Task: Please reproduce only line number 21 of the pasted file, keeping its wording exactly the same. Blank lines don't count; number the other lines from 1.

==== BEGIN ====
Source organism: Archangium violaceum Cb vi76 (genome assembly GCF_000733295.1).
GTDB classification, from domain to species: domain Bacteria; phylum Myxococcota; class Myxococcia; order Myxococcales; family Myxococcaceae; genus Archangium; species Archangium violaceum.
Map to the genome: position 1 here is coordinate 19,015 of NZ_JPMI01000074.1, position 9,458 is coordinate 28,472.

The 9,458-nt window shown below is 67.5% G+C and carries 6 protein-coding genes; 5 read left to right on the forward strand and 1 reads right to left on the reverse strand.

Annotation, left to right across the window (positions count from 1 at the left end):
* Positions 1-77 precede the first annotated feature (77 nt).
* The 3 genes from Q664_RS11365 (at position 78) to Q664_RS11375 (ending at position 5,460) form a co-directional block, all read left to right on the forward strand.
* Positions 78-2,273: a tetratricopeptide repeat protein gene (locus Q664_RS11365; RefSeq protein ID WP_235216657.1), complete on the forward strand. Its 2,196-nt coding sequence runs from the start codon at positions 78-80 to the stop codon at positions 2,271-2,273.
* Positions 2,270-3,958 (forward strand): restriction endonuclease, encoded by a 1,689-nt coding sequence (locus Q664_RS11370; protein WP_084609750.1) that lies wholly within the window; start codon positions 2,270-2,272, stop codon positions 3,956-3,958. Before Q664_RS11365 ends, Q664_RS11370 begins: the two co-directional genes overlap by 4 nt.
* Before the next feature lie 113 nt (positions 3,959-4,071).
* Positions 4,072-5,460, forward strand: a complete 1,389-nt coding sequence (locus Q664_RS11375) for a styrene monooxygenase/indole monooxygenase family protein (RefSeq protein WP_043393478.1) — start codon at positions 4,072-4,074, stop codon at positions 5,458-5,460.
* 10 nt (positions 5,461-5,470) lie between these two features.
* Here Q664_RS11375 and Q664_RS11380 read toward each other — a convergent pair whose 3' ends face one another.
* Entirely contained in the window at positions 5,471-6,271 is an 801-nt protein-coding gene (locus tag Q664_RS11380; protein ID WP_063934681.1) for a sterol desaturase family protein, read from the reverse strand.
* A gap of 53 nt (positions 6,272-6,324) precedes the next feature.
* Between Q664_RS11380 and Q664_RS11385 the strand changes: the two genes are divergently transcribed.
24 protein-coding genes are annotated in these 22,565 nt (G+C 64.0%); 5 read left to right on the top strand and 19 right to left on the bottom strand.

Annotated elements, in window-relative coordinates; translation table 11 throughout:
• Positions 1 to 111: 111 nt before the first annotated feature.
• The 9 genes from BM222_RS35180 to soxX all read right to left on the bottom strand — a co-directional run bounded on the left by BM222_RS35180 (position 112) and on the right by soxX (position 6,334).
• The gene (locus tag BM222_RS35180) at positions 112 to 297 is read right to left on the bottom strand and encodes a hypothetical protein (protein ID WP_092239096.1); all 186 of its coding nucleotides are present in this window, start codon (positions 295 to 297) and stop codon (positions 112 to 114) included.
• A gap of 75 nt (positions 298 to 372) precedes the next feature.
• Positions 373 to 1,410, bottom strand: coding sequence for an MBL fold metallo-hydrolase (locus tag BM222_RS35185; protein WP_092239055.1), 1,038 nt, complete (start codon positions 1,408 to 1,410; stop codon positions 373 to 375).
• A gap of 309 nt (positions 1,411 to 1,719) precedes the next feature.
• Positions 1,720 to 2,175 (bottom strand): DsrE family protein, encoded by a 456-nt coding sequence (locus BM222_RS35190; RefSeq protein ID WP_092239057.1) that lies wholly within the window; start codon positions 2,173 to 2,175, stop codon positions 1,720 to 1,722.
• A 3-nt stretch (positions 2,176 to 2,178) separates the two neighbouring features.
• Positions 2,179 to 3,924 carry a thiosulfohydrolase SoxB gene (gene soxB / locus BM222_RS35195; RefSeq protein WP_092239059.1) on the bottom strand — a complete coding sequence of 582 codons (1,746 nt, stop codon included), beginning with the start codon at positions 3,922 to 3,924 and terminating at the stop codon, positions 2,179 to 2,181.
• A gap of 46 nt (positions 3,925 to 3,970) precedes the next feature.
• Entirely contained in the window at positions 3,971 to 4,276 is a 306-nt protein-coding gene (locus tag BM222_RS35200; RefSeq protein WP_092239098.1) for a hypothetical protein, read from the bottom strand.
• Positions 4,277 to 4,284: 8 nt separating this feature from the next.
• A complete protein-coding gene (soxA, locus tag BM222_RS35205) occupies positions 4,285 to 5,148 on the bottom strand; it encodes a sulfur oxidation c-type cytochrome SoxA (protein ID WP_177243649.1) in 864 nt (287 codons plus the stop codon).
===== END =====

• The gene (locus tag BM222_RS35180) at positions 112 to 297 is read right to left on the bottom strand and encodes a hypothetical protein (protein ID WP_092239096.1); all 186 of its coding nucleotides are present in this window, start codon (positions 295 to 297) and stop codon (positions 112 to 114) included.